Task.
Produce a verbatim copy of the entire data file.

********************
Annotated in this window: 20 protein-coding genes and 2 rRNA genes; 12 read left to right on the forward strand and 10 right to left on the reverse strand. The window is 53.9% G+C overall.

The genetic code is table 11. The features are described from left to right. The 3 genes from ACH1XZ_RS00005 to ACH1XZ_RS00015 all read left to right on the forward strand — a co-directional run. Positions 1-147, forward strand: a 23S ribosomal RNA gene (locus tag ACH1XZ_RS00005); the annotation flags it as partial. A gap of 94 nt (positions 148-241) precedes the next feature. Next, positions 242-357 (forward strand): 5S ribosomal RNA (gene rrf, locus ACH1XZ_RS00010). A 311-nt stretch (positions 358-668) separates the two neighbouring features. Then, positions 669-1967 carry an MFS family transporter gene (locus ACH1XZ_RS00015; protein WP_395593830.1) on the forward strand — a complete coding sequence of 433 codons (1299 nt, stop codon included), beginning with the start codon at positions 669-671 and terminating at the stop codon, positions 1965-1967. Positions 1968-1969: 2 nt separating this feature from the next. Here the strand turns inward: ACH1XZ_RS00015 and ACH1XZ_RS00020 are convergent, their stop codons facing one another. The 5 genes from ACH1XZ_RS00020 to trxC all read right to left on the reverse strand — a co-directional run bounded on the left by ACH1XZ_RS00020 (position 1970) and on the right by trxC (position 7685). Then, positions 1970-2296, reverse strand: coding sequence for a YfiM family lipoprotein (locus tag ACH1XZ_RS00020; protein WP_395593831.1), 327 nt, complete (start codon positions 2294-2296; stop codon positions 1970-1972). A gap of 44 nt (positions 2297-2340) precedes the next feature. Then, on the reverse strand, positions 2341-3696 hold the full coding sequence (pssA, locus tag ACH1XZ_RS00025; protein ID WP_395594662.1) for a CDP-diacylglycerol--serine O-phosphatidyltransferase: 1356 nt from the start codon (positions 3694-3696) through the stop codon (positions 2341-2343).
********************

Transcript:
Annotated in this window: 20 protein-coding genes and 2 rRNA genes; 12 read left to right on the forward strand and 10 right to left on the reverse strand. The window is 53.9% G+C overall.

The genetic code is table 11. The features are described from left to right. The 3 genes from ACH1XZ_RS00005 to ACH1XZ_RS00015 all read left to right on the forward strand — a co-directional run. Positions 1-147, forward strand: a 23S ribosomal RNA gene (locus tag ACH1XZ_RS00005); the annotation flags it as partial. A gap of 94 nt (positions 148-241) precedes the next feature. Next, positions 242-357 (forward strand): 5S ribosomal RNA (gene rrf, locus ACH1XZ_RS00010). A 311-nt stretch (positions 358-668) separates the two neighbouring features. Then, positions 669-1967 carry an MFS family transporter gene (locus ACH1XZ_RS00015; protein WP_395593830.1) on the forward strand — a complete coding sequence of 433 codons (1299 nt, stop codon included), beginning with the start codon at positions 669-671 and terminating at the stop codon, positions 1965-1967. Positions 1968-1969: 2 nt separating this feature from the next. Here the strand turns inward: ACH1XZ_RS00015 and ACH1XZ_RS00020 are convergent, their stop codons facing one another. The 5 genes from ACH1XZ_RS00020 to trxC all read right to left on the reverse strand — a co-directional run bounded on the left by ACH1XZ_RS00020 (position 1970) and on the right by trxC (position 7685). Then, positions 1970-2296, reverse strand: coding sequence for a YfiM family lipoprotein (locus tag ACH1XZ_RS00020; protein WP_395593831.1), 327 nt, complete (start codon positions 2294-2296; stop codon positions 1970-1972). A gap of 44 nt (positions 2297-2340) precedes the next feature. Then, on the reverse strand, positions 2341-3696 hold the full coding sequence (pssA, locus tag ACH1XZ_RS00025; protein ID WP_395594662.1) for a CDP-diacylglycerol--serine O-phosphatidyltransferase: 1356 nt from the start codon (positions 3694-3696) through the stop codon (positions 2341-2343).